Time-of-flight secondary ion mass spectrometry (ToF-SIMS) and laser post-ionization secondary neutral mass spectrometry (laser-SNMS) have been used to image and quantify targeted compounds, intrinsic elements and molecules with subcellular resolution in single cells of both cell cultures and tissues. Special preparation procedures for analyzing cell cultures and tissue materials were developed. Cancer cells type MeWo, incubated with boronated compounds, were sandwiched between two substrates, cryofixed, freeze-fractured and freeze-dried. Also, after injection with boronated compounds, different types of mouse tissues were extracted, prepared on a special specimen carrier and plunged with high velocity into LN 2-cooled propane for cryofixation. After trimming, these tissue blocks were freeze-dried. The measurements of the K/Na ratio demonstrated that for both cell cultures and tissue materials the special preparation techniques used were appropriate for preserving the chemical and structural integrity of the living cell. The boron images show inter- and intracellular boron signals with different intensities. Molecular images show distinct features partly correlated with the cell structure. A comparison between laser-SNMS and ToF-SIMS showed that especially laser-SNMS is particularly well-suited for identifying specific cell structures and imaging ultratrace element concentrations in tissues.
Mass spectrometric characterization of elements and molecules in cell cultures and tissues
Arlinghaus, H.F. [Physikalisches Institut, Universitaet Muenster, Wilhelm-Klemm-Str. 10, D-48149 Muenster (Germany)]. E-mail: arlinghaus@uni-muenster.de; Kriegeskotte, C. [Physikalisches Institut, Universitaet Muenster, Wilhelm-Klemm-Str. 10, D-48149 Muenster (Germany); Fartmann, M. [Physikalisches Institut, Universitaet Muenster, Wilhelm-Klemm-Str. 10, D-48149 Muenster (Germany); Wittig, A. [Strahlenklinik, Universitaetsklinikum Essen, D-45122 Essen (Germany); Sauerwein, W. [Strahlenklinik, Universitaetsklinikum Essen, D-45122 Essen (Germany); Lipinsky, D. [Physikalisches Institut, Universitaet Muenster, Wilhelm-Klemm-Str. 10, D-48149 Muenster (Germany)
2006-07-30
Time-of-flight secondary ion mass spectrometry (ToF-SIMS) and laser post-ionization secondary neutral mass spectrometry (laser-SNMS) have been used to image and quantify targeted compounds, intrinsic elements and molecules with subcellular resolution in single cells of both cell cultures and tissues. Special preparation procedures for analyzing cell cultures and tissue materials were developed. Cancer cells type MeWo, incubated with boronated compounds, were sandwiched between two substrates, cryofixed, freeze-fractured and freeze-dried. Also, after injection with boronated compounds, different types of mouse tissues were extracted, prepared on a special specimen carrier and plunged with high velocity into LN{sub 2}-cooled propane for cryofixation. After trimming, these tissue blocks were freeze-dried. The measurements of the K/Na ratio demonstrated that for both cell cultures and tissue materials the special preparation techniques used were appropriate for preserving the chemical and structural integrity of the living cell. The boron images show inter- and intracellular boron signals with different intensities. Molecular images show distinct features partly correlated with the cell structure. A comparison between laser-SNMS and ToF-SIMS showed that especially laser-SNMS is particularly well-suited for identifying specific cell structures and imaging ultratrace element concentrations in tissues.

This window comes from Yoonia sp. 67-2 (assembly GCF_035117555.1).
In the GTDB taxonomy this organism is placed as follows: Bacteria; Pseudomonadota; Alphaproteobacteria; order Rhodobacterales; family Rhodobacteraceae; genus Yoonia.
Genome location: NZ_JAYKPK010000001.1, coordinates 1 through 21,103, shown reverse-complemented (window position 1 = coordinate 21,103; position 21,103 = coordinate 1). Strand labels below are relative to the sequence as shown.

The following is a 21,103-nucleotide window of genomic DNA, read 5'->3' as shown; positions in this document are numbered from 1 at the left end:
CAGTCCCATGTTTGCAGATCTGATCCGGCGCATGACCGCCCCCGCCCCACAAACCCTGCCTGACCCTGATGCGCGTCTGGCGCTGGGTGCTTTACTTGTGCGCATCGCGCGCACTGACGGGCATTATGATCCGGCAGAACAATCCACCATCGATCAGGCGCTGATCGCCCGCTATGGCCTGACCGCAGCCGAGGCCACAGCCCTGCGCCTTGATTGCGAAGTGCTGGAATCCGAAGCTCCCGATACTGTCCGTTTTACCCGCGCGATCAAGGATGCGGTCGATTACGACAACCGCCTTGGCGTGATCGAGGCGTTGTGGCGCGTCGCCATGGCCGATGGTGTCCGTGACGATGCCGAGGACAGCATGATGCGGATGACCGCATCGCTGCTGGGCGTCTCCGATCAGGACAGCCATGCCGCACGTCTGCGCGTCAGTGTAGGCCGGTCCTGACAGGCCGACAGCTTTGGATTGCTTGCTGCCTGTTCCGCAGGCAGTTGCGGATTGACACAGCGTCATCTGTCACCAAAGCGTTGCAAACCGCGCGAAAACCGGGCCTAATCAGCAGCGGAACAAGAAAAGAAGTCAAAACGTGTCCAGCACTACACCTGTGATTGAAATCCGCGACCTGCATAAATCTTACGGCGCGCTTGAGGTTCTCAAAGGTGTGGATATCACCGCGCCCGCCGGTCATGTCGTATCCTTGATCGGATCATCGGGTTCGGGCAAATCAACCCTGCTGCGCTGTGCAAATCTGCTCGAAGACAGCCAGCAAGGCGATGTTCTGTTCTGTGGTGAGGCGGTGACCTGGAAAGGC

Seybert, A. F.; Wu, X. F.; Oswald, Fred B.
1992-01-01
Analytical and experimental validation of methods to predict structural vibration and radiated noise are presented. A rectangular box excited by a mechanical shaker was used as a vibrating structure. Combined finite element method (FEM) and boundary element method (BEM) models of the apparatus were used to predict the noise radiated from the box. The FEM was used to predict the vibration, and the surface vibration was used as input to the BEM to predict the sound intensity and sound power. Vibration predicted by the FEM model was validated by experimental modal analysis. Noise predicted by the BEM was validated by sound intensity measurements. Three types of results are presented for the total radiated sound power: (1) sound power predicted by the BEM modeling using vibration data measured on the surface of the box; (2) sound power predicted by the FEM/BEM model; and (3) sound power measured by a sound intensity scan. The sound power predicted from the BEM model using measured vibration data yields an excellent prediction of radiated noise. The sound power predicted by the combined FEM/BEM model also gives a good prediction of radiated noise except for a shift of the natural frequencies that are due to limitations in the FEM model.
Extended Finite Element Method for Fracture Analysis of Structures
Mohammadi, Soheil
2008-01-01